– The following article is authored by Jeykishan Kumar K, Energy Efficiency and Renewable Energy Division, Central Power Research Institute, Bengaluru
Solar power plants have been increasing in number each year in India and we also see an increase in the use of renewable energy. The use of renewable energy enables the country to become more independent. Solar power plants mainly consist of solar PV modules, grid-connected inverters and transformers. Owing to an increasing number of power plants, the demand for inverters will be high considering we have a target to achieve 175 GW by the year 2020 and 500 GW by 2025. With one of the leading developing countries, India is pushing onward with a large scale addition of renewable energy by the year 2030. Because of the availability if high renewable energy systems, the stability of the power system needs to be safeguarded. Grid stability is one of the important aspects to consider with regard to energy supply. In order to avoid power outages, it is necessary that power generating plants have control capabilities and protection mechanisms. In the past, these requirements were fulfilled by conventional power plants. In the meanwhile, however, the share of renewable energy sources in the total electricity generation has become so significant that these sources too must contribute to grid stability. Therefore, the transmission system operators have established so-called grid codes with certain critical values and control characteristics that the generating plants have to fulfil. An important part of these requirements is the so-called LVRT capability of generating plants. But what exactly does this term mean? LVRT is a short-form for Low Voltage Ride-Through and it describes the requirement that generating plants must continue to operate through short periods of low-grid voltage that does not disconnect from the grid. Short-term voltage dips may occur, for example, when large loads are connected to the grid or as a result of grid faults like lightning strikes or short-circuits.
In the past, renewable generating plants such as wind turbines were allowed to disconnect from the grid during such a fault and try to reconnect after a certain period of time. Today, because of the significant share of renewables, such a procedure would be fatal. If too many generating plants disconnect at the same time the complete network could break down, a scenario which is also called a ‘blackout’. For this reason, the LVRT requirement has been established which is meant to guarantee that the generating plants stay connected to the grid. Additionally, many grid codes demand that the grid should be supported during voltage drops. Generating plants can support the grid by feeding reactive current into the network and so raise the voltage. Immediately after fault clearance, the active power output must be increased again to the value prior to the occurrence of the fault within a specified period of time. These requirements which at the beginning only applied to wind turbines, now also have to be fulfilled by photo-voltaic systems (PV) and most recently by combined heat and power plants (CHP). Figure 1 shows the result of an LVRT test on a Solar Inverter of 1250 kW tested at 350 kW.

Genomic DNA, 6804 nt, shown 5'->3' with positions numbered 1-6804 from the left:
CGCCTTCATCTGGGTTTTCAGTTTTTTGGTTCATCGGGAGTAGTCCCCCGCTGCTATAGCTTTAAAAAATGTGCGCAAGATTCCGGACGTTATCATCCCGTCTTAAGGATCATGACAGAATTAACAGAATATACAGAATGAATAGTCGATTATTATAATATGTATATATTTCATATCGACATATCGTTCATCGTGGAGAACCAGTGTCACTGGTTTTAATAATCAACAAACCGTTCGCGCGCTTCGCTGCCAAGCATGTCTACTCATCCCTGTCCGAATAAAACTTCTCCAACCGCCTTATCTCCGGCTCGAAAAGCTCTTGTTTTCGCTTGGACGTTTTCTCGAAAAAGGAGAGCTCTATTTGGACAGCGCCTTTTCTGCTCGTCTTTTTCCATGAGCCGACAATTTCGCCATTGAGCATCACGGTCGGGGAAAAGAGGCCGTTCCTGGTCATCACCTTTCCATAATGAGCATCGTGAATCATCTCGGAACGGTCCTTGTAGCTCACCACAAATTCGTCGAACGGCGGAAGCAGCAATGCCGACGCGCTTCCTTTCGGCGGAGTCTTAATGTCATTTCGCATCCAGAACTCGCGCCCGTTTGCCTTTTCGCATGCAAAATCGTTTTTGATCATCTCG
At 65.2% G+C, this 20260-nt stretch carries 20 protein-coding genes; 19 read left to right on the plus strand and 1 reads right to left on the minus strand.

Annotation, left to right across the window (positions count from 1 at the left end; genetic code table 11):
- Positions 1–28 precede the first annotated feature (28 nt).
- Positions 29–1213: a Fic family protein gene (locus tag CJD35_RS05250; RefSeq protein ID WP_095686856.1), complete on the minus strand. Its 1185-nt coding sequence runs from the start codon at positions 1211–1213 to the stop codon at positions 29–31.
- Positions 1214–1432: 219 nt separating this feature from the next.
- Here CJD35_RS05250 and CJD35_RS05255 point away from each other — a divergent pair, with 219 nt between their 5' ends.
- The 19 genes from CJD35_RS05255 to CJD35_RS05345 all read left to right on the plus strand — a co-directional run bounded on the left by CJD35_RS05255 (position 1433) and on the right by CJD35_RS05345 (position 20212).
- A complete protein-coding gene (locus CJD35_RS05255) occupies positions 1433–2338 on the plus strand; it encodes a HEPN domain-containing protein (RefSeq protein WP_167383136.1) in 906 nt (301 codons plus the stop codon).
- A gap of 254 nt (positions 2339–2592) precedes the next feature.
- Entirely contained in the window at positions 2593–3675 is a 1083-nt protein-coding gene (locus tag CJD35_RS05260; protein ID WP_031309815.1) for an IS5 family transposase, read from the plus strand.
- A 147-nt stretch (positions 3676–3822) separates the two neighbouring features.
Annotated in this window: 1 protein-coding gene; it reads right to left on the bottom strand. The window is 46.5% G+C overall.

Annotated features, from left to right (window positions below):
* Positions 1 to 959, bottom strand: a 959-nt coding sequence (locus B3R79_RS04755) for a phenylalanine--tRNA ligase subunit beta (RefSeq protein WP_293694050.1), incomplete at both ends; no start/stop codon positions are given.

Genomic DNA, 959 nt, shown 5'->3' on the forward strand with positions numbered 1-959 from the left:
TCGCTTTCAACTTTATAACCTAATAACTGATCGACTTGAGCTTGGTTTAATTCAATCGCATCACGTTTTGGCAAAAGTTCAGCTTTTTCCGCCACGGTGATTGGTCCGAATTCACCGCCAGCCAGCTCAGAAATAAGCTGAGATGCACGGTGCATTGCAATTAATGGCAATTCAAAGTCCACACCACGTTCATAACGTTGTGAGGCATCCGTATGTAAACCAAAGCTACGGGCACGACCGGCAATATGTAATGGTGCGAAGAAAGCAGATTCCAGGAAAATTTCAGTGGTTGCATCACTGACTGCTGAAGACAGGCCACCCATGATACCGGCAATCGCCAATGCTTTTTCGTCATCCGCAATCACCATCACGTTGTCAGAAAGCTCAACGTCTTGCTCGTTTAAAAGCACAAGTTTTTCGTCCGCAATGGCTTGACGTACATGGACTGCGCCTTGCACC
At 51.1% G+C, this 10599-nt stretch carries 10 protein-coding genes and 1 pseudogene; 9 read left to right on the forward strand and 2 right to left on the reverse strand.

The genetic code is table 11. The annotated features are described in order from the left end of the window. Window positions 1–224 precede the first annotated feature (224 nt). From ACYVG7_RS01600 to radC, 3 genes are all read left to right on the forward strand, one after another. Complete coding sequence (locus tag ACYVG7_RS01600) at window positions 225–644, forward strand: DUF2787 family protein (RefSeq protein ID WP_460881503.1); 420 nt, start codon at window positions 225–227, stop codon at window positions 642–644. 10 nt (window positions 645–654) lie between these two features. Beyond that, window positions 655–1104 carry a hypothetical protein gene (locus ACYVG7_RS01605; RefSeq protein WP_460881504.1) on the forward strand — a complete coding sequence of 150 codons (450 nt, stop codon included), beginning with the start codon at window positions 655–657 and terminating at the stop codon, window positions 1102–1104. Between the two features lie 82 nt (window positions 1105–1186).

In this diagram, the voltage drops to about 85 per cent of the nominal voltage for a time of 300 ms. The PV inverter recognises the voltage drop and feeds a reactive current of approximately 100 per cent of the nominal voltage into the system for the duration of the fault in order to support the grid. After fault clearance, the active power output is increased to the value prior to the occurrence of the fault within 1 second. Before a generating plant can be connected to the grid, the transmission system operator normally requires a test report or certificate. One of the certification requirements is the measurement of electrical characteristics that includes a test of the LVRT capability. In India, this test can be carried out by a laboratory at the Central Power Research Institute (CPRI), Bengaluru. CPRI is having 540 kVA grid simulator and 750 kW (1000 V & 1800 A) programmable DC source (see Figure 2). During the test, voltage dips are simulated and the behaviour of the inverter is measured and evaluated. The results are documented in a test report which together with other reports forms the basis for certification.
Simulation of LVRT